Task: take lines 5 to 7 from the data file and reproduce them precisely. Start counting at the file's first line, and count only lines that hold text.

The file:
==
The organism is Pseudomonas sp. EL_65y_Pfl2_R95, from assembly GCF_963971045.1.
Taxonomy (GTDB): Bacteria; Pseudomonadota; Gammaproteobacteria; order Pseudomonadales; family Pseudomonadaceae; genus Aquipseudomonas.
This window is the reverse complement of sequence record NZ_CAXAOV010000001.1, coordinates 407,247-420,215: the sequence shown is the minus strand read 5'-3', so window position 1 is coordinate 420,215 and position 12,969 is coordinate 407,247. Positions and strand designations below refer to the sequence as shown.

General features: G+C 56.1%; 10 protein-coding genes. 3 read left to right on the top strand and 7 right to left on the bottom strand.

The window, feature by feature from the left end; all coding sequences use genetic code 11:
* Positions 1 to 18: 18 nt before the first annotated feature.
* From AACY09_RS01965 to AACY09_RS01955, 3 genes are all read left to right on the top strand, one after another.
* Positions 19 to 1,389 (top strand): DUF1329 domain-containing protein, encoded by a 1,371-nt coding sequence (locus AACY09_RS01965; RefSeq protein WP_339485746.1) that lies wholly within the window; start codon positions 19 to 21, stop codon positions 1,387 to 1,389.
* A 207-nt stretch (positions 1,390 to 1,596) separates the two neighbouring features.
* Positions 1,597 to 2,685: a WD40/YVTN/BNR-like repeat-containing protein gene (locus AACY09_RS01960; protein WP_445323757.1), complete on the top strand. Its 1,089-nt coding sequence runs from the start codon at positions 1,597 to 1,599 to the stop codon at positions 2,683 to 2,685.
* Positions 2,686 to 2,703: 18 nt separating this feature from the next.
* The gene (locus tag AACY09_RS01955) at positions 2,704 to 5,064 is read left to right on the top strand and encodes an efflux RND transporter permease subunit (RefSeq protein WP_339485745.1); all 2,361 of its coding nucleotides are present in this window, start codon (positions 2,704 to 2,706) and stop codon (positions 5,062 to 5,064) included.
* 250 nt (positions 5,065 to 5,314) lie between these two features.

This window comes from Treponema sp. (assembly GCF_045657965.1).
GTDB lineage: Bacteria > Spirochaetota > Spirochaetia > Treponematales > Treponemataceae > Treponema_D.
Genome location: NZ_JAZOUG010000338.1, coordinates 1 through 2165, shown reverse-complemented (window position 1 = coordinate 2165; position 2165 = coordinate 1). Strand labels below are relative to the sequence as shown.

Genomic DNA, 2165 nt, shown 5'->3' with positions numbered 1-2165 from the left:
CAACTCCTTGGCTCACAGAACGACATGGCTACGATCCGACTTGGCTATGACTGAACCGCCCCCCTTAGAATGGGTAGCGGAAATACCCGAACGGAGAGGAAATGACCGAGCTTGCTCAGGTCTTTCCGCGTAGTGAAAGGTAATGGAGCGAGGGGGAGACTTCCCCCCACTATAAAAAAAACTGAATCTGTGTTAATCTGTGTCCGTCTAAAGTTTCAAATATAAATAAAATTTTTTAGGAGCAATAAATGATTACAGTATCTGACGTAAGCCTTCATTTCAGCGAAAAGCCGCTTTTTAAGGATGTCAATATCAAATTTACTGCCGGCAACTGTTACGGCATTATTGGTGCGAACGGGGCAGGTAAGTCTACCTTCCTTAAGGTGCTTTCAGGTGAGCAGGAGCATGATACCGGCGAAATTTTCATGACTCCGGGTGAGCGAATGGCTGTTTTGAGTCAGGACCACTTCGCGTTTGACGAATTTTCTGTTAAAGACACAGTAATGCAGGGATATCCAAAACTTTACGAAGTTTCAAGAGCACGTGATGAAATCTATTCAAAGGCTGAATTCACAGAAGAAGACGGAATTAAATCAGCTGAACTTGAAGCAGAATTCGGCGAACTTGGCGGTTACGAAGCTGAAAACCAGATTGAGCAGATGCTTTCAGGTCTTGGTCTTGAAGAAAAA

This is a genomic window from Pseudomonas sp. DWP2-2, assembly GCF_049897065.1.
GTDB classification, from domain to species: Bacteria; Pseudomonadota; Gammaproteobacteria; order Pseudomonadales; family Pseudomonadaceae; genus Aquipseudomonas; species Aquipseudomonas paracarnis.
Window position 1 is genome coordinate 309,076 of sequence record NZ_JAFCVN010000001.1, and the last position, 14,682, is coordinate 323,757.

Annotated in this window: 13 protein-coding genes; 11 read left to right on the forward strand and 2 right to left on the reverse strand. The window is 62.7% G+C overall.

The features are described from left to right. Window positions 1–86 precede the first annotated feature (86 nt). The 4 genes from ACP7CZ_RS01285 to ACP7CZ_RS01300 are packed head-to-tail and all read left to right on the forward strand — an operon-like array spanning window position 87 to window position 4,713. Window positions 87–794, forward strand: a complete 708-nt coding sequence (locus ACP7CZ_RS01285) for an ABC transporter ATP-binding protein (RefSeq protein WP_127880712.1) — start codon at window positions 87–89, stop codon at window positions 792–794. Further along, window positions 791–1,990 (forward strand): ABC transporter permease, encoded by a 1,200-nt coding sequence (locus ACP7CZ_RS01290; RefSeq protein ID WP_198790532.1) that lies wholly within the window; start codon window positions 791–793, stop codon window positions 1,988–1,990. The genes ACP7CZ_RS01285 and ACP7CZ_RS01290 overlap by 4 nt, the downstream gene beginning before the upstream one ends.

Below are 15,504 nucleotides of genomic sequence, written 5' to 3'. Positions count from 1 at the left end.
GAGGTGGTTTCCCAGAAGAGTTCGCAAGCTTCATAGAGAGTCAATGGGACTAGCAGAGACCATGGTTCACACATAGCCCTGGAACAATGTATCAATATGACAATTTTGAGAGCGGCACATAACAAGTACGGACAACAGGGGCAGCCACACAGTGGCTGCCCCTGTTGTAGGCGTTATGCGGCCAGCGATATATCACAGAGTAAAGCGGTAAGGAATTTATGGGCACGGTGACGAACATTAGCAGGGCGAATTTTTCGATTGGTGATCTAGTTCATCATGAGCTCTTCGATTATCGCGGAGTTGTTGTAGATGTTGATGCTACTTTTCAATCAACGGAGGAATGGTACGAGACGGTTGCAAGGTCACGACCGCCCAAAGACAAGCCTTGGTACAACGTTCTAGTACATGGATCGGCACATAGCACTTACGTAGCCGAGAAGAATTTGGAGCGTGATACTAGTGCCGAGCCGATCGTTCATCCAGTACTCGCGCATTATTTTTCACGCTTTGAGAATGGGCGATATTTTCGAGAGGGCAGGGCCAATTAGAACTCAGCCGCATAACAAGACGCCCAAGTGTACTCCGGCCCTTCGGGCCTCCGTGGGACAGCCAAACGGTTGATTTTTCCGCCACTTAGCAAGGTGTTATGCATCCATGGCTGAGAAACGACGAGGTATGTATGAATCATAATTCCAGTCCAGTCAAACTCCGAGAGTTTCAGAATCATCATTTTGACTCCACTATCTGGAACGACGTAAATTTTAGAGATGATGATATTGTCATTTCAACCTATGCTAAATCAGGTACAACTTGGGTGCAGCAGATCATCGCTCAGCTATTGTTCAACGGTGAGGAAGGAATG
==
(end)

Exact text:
The window, feature by feature from the left end; all coding sequences use genetic code 11:
* Positions 1 to 18: 18 nt before the first annotated feature.
* From AACY09_RS01965 to AACY09_RS01955, 3 genes are all read left to right on the top strand, one after another.